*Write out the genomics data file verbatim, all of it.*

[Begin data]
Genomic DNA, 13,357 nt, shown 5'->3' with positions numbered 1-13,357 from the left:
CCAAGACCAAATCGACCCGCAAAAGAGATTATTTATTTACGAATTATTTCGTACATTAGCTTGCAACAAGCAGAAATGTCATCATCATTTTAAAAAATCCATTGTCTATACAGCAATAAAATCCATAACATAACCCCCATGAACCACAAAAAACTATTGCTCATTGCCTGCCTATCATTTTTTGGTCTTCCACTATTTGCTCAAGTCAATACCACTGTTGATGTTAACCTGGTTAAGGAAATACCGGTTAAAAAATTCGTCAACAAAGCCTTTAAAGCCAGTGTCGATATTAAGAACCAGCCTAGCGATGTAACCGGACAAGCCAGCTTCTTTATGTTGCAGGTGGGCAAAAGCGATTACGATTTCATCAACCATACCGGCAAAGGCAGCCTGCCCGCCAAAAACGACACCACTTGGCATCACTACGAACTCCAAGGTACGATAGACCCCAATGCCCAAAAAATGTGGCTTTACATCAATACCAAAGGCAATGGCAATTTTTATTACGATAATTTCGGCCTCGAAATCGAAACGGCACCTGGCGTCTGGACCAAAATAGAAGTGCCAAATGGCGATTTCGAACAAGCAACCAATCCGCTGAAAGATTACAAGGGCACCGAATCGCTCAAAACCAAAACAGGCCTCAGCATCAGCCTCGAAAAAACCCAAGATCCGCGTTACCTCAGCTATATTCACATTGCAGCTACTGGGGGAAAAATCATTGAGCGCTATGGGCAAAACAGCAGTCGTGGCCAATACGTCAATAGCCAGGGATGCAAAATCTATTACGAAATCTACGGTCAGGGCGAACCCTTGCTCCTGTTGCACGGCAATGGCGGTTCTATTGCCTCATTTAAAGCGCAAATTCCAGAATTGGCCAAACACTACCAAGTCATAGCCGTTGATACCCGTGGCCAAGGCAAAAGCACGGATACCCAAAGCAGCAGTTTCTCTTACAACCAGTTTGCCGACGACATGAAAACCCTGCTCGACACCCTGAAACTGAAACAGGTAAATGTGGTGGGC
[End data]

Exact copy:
Genomic DNA, 13,357 nt, shown 5'->3' with positions numbered 1-13,357 from the left:
CCAAGACCAAATCGACCCGCAAAAGAGATTATTTATTTACGAATTATTTCGTACATTAGCTTGCAACAAGCAGAAATGTCATCATCATTTTAAAAAATCCATTGTCTATACAGCAATAAAATCCATAACATAACCCCCATGAACCACAAAAAACTATTGCTCATTGCCTGCCTATCATTTTTTGGTCTTCCACTATTTGCTCAAGTCAATACCACTGTTGATGTTAACCTGGTTAAGGAAATACCGGTTAAAAAATTCGTCAACAAAGCCTTTAAAGCCAGTGTCGATATTAAGAACCAGCCTAGCGATGTAACCGGACAAGCCAGCTTCTTTATGTTGCAGGTGGGCAAAAGCGATTACGATTTCATCAACCATACCGGCAAAGGCAGCCTGCCCGCCAAAAACGACACCACTTGGCATCACTACGAACTCCAAGGTACGATAGACCCCAATGCCCAAAAAATGTGGCTTTACATCAATACCAAAGGCAATGGCAATTTTTATTACGATAATTTCGGCCTCGAAATCGAAACGGCACCTGGCGTCTGGACCAAAATAGAAGTGCCAAATGGCGATTTCGAACAAGCAACCAATCCGCTGAAAGATTACAAGGGCACCGAATCGCTCAAAACCAAAACAGGCCTCAGCATCAGCCTCGAAAAAACCCAAGATCCGCGTTACCTCAGCTATATTCACATTGCAGCTACTGGGGGAAAAATCATTGAGCGCTATGGGCAAAACAGCAGTCGTGGCCAATACGTCAATAGCCAGGGATGCAAAATCTATTACGAAATCTACGGTCAGGGCGAACCCTTGCTCCTGTTGCACGGCAATGGCGGTTCTATTGCCTCATTTAAAGCGCAAATTCCAGAATTGGCCAAACACTACCAAGTCATAGCCGTTGATACCCGTGGCCAAGGCAAAAGCACGGATACCCAAAGCAGCAGTTTCTCTTACAACCAGTTTGCCGACGACATGAAAACCCTGCTCGACACCCTGAAACTGAAACAGGTAAATGTGGTGGGC